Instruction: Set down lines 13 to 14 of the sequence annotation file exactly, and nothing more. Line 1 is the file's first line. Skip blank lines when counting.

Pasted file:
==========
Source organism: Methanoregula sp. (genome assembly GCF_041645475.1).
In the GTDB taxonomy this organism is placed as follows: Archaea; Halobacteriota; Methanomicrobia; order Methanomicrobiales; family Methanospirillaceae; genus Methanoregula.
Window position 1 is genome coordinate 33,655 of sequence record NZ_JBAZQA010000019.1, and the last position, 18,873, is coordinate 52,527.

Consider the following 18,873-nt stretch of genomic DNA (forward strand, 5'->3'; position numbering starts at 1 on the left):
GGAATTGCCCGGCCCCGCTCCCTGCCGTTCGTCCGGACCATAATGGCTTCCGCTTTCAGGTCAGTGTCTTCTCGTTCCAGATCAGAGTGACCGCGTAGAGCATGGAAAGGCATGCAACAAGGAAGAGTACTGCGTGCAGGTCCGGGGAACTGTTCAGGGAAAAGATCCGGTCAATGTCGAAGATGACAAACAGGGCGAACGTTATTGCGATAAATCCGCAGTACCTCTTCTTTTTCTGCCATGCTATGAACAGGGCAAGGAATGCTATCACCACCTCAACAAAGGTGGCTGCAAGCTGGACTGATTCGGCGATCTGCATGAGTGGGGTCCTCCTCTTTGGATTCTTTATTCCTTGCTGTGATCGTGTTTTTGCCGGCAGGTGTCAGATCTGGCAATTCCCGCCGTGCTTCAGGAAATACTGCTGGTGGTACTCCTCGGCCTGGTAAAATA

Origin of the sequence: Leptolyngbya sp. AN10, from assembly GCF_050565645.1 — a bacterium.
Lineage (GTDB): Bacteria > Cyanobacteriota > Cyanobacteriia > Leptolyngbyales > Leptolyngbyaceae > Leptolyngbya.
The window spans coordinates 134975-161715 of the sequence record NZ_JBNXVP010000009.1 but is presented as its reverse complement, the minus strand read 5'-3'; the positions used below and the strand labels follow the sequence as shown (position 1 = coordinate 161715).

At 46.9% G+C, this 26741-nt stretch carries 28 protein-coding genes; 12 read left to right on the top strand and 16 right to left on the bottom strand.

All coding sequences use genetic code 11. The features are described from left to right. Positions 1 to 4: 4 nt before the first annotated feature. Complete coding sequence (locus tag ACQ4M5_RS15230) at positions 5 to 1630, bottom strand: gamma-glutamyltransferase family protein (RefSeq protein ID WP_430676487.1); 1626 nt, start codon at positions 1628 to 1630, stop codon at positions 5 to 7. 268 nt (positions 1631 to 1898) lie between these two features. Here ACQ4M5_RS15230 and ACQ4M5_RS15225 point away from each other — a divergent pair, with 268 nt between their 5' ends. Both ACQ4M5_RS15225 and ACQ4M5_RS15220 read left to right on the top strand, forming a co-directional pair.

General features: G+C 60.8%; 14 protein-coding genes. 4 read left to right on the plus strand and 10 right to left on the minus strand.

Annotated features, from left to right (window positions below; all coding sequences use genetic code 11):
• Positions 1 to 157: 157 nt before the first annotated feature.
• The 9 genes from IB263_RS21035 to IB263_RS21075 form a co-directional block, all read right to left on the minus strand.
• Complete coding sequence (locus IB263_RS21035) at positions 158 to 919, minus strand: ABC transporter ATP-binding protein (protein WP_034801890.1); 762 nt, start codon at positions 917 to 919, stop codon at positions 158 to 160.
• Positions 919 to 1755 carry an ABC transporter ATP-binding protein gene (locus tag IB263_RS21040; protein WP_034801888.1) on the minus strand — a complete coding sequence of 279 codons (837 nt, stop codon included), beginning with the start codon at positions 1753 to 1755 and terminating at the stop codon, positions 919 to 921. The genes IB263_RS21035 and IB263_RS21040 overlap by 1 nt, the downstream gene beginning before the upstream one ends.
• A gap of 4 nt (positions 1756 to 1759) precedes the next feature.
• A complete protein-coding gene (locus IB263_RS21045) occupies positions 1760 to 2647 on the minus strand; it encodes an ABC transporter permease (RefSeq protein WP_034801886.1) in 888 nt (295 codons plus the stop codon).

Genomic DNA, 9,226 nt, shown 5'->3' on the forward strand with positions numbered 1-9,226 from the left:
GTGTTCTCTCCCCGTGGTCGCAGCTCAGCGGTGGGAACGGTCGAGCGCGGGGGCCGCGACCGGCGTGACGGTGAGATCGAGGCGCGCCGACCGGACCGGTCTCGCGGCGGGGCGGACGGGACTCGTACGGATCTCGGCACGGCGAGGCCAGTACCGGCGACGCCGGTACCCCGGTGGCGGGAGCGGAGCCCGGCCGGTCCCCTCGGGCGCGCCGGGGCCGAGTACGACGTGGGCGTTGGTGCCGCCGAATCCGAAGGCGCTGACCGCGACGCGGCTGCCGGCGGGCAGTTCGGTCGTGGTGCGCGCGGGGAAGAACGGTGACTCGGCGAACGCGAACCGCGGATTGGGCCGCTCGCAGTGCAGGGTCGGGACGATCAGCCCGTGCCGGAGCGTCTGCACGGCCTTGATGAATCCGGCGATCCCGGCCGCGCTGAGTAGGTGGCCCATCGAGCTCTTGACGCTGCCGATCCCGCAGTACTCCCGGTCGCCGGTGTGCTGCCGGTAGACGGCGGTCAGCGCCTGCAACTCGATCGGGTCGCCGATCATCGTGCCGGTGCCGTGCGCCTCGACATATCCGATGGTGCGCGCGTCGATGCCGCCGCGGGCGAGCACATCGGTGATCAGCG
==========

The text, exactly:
• Positions 1 to 157: 157 nt before the first annotated feature.
• The 9 genes from IB263_RS21035 to IB263_RS21075 form a co-directional block, all read right to left on the minus strand.